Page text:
2. re: LindaWhit

                                          Lovely presentation. Not personally a fan of fruit sauce on duck (or anything else savory), but it's a classic. Well done

                                            1. re: mariacarmen

                                              Nope. Sauternes with it is perfectly acceptable, however

                                            2. re: rjbh20

                                              Thanks very much, rjbh. What is your preference for cooking duck - just roasting it and slicing it? Do you use any type of a sauce or a "schmear" on the plate?

                                              1. re: LindaWhit

                                                If it's a breast, i sear it, slice & usually do some variety of demi -- red wine, green peppercorn, wild mushroom. Sometimes an Asian twist -- soy, sesame oil, hoisin, etc.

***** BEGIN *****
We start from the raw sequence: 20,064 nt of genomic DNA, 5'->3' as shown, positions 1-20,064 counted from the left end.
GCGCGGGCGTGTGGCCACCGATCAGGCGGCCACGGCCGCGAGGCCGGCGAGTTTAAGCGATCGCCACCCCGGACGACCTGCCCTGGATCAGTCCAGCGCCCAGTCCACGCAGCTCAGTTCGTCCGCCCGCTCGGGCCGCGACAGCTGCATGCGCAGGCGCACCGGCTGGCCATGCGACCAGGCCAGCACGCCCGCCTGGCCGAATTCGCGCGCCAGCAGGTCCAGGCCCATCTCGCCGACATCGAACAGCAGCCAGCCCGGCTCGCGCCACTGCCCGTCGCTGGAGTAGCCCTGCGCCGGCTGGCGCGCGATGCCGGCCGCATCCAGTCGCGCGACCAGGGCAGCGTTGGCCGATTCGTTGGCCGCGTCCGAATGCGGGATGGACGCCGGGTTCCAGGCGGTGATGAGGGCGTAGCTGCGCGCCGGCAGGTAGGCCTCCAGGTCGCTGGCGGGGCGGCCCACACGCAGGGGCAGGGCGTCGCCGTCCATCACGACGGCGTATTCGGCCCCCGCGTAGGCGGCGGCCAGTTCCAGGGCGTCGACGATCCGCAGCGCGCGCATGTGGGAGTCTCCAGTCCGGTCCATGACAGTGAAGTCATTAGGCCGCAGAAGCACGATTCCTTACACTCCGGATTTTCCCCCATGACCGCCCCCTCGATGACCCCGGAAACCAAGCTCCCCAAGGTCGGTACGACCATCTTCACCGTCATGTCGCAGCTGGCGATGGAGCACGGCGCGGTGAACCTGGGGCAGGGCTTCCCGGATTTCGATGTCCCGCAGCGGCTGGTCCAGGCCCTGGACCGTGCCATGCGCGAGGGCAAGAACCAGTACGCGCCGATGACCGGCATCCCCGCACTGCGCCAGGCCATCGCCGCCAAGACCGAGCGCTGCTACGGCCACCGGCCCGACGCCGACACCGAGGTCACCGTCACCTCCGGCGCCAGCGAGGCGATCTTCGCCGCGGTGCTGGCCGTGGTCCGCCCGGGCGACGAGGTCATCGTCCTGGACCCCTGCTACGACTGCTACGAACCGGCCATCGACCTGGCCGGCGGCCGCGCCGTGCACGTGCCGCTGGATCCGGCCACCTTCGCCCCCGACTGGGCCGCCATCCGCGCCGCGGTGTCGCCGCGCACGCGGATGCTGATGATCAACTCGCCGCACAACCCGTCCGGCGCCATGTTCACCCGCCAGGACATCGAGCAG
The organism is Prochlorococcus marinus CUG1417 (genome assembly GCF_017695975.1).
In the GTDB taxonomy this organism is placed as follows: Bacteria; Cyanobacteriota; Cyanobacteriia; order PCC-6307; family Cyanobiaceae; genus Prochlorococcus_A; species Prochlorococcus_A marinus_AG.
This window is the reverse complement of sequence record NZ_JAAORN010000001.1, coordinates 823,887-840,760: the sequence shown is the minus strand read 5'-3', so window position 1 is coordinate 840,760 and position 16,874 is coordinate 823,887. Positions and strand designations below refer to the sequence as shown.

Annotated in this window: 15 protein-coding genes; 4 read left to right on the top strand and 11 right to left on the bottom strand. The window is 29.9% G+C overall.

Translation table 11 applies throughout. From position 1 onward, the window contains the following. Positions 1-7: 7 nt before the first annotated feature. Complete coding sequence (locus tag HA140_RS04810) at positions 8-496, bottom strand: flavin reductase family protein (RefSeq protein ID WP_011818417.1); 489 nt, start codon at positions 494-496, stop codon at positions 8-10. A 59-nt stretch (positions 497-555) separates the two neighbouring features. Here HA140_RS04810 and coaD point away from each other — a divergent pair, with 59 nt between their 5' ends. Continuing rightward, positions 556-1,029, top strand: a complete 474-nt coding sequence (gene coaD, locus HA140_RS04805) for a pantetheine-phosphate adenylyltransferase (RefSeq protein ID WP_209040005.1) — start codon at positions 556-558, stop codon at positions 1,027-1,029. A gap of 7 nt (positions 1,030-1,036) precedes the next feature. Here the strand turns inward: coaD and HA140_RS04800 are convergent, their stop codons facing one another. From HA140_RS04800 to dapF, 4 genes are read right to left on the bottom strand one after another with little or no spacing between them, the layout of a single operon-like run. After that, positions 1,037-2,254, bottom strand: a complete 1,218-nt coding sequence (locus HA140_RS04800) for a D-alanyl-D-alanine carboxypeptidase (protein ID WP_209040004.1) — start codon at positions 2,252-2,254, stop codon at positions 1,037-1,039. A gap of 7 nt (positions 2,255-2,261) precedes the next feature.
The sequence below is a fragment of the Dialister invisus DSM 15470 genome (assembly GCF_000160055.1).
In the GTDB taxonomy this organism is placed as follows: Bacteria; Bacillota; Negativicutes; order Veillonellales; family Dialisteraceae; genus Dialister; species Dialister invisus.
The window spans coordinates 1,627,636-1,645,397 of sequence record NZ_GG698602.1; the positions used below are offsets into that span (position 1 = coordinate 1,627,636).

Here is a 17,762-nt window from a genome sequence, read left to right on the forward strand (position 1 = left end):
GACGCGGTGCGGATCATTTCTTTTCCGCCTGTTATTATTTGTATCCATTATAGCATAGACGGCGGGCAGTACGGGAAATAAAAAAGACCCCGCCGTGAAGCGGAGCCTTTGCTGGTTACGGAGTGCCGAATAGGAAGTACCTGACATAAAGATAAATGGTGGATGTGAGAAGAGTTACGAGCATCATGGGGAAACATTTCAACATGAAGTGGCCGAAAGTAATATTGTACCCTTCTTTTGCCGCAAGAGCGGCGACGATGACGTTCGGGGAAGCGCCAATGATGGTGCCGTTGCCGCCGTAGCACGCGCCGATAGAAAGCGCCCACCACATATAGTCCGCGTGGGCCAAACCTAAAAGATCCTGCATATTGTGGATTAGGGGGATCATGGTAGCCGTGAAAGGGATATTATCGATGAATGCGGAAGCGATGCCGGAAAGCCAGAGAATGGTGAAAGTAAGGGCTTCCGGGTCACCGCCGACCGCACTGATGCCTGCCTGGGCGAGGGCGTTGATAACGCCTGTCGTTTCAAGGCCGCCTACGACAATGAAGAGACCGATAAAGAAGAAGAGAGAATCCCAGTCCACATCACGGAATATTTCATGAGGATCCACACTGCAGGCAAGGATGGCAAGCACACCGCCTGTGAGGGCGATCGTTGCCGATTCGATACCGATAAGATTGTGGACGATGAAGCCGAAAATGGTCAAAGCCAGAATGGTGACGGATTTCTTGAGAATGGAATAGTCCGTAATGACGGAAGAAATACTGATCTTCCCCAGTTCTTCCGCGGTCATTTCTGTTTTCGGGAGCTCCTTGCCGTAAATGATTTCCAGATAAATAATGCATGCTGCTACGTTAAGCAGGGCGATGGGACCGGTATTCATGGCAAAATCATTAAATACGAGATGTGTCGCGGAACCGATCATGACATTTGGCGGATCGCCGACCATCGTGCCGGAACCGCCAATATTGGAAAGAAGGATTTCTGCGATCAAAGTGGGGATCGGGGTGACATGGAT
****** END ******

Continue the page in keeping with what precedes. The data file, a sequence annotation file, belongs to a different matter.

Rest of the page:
Whole does well on a spit if you have a good rotisserie & are careful to have a drip pan underneath. No sauce with this one, the skin is its own reward.

                                                 
                                                 
                                                 
                                                 
                                                  1. re: linguafood

                                                    The duck discovered it was a nude beach, but removed the suit too late.

                                                  2. re: rjbh20

                                                    No rotisserie, no grill allowed, I'm afraid. And I've never made a demi-glace, but I will have to remedy that, especially since it can be frozen in an ice cube tray for later use.

                                                    1. re: LindaWhit